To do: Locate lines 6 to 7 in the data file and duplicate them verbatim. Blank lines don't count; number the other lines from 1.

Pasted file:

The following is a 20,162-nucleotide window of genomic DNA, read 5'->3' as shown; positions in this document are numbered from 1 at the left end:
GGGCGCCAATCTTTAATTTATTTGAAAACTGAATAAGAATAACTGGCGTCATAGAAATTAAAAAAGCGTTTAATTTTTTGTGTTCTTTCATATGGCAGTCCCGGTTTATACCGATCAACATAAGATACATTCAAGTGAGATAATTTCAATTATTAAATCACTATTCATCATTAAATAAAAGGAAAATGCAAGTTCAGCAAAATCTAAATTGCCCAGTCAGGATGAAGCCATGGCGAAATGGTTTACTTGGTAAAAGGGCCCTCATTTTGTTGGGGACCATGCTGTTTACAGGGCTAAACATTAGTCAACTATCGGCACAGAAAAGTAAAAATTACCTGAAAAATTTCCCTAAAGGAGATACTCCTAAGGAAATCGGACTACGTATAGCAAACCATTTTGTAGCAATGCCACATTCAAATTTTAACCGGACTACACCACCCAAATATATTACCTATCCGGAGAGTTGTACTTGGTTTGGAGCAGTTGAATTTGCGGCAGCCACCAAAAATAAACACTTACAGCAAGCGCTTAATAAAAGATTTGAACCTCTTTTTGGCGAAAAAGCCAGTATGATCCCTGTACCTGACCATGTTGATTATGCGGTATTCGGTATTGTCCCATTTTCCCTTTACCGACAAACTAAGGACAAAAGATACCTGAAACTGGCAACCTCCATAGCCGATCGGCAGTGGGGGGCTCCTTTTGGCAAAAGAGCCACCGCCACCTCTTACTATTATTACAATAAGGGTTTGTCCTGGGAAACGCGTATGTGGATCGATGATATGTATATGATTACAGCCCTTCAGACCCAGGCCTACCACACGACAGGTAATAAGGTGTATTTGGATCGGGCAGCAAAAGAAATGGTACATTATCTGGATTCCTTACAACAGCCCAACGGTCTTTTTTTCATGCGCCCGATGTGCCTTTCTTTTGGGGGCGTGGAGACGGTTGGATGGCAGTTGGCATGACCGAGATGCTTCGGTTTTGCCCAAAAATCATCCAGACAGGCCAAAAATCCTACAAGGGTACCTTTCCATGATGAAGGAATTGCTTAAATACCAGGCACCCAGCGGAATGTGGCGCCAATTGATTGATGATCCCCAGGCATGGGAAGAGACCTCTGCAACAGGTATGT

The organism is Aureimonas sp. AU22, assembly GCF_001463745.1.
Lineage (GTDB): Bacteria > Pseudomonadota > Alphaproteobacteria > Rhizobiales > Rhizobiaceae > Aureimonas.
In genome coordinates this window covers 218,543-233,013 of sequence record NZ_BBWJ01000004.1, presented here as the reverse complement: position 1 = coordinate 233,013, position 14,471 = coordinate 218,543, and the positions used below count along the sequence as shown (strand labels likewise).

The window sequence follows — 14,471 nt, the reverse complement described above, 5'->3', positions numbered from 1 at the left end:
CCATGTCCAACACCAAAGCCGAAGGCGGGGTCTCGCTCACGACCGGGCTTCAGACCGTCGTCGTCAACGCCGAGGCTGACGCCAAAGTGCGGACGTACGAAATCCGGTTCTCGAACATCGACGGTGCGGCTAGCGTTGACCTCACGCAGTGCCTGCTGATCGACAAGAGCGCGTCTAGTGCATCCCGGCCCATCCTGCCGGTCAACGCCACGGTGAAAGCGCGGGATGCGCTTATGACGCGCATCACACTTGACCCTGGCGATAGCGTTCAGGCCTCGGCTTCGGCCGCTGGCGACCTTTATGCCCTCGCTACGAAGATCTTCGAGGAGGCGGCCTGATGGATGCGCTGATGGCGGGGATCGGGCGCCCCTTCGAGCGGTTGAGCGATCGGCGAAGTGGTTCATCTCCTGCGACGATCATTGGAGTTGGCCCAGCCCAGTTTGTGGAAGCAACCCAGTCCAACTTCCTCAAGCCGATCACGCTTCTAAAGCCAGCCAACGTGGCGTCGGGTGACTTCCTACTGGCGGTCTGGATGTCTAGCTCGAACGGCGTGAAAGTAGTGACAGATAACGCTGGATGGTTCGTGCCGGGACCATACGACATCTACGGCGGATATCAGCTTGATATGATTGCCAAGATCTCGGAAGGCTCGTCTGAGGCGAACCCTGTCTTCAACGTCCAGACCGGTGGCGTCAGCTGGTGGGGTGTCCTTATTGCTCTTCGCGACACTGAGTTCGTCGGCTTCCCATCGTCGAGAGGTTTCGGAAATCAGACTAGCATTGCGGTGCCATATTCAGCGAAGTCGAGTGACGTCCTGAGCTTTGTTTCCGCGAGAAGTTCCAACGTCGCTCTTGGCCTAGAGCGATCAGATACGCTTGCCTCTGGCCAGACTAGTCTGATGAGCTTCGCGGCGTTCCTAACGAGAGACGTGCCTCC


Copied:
The window sequence follows — 14,471 nt, the reverse complement described above, 5'->3', positions numbered from 1 at the left end:
CCATGTCCAACACCAAAGCCGAAGGCGGGGTCTCGCTCACGACCGGGCTTCAGACCGTCGTCGTCAACGCCGAGGCTGACGCCAAAGTGCGGACGTACGAAATCCGGTTCTCGAACATCGACGGTGCGGCTAGCGTTGACCTCACGCAGTGCCTGCTGATCGACAAGAGCGCGTCTAGTGCATCCCGGCCCATCCTGCCGGTCAACGCCACGGTGAAAGCGCGGGATGCGCTTATGACGCGCATCACACTTGACCCTGGCGATAGCGTTCAGGCCTCGGCTTCGGCCGCTGGCGACCTTTATGCCCTCGCTACGAAGATCTTCGAGGAGGCGGCCTGATGGATGCGCTGATGGCGGGGATCGGGCGCCCCTTCGAGCGGTTGAGCGATCGGCGAAGTGGTTCATCTCCTGCGACGATCATTGGAGTTGGCCCAGCCCAGTTTGTGGAAGCAACCCAGTCCAACTTCCTCAAGCCGATCACGCTTCTAAAGCCAGCCAACGTGGCGTCGGGTGACTTCCTACTGGCGGTCTGGATGTCTAGCTCGAACGGCGTGAAAGTAGTGACAGATAACGCTGGATGGTTCGTGCCGGGACCATACGACATCTACGGCGGATATCAGCTTGATATGATTGCCAAGATCTCGGAAGGCTCGTCTGAGGCGAACCCTGTCTTCAACGTCCAGACCGGTGGCGTCAGCTGGTGGGGTGTCCTTATTGCTCTTCGCGACACTGAGTTCGTCGGCTTCCCATCGTCGAGAGGTTTCGGAAATCAGACTAGCATTGCGGTGCCATATTCAGCGAAGTCGAGTGACGTCCTGAGCTTTGTTTCCGCGAGAAGTTCCAACGTCGCTCTTGGCCTAGAGCGATCAGATACGCTTGCCTCTGGCCAGACTAGTCTGATGAGCTTCGCGGCGTTCCTAACGAGAGACGTGCCTCC